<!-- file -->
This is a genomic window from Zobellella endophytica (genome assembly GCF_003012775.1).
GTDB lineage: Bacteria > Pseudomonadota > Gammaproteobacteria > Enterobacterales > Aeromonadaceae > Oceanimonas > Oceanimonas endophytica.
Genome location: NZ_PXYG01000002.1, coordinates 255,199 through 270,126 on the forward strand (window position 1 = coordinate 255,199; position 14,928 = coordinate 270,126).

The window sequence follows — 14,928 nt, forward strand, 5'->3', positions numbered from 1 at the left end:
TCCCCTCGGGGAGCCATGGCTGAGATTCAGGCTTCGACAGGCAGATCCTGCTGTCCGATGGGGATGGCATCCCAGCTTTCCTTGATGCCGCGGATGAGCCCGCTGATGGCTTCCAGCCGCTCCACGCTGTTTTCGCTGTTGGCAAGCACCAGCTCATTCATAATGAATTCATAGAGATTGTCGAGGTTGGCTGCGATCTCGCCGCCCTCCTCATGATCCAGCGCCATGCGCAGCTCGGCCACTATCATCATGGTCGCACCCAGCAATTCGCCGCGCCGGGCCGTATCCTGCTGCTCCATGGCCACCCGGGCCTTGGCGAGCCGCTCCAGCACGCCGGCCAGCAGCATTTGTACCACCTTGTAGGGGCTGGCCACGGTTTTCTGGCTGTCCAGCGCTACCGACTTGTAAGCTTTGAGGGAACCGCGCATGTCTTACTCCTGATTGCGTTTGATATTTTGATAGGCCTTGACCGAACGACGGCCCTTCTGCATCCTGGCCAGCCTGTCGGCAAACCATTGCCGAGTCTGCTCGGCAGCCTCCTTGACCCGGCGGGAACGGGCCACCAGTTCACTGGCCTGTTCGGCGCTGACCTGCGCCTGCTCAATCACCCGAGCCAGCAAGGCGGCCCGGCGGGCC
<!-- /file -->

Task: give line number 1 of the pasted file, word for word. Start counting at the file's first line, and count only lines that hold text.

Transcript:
This is a genomic window from Zobellella endophytica (genome assembly GCF_003012775.1).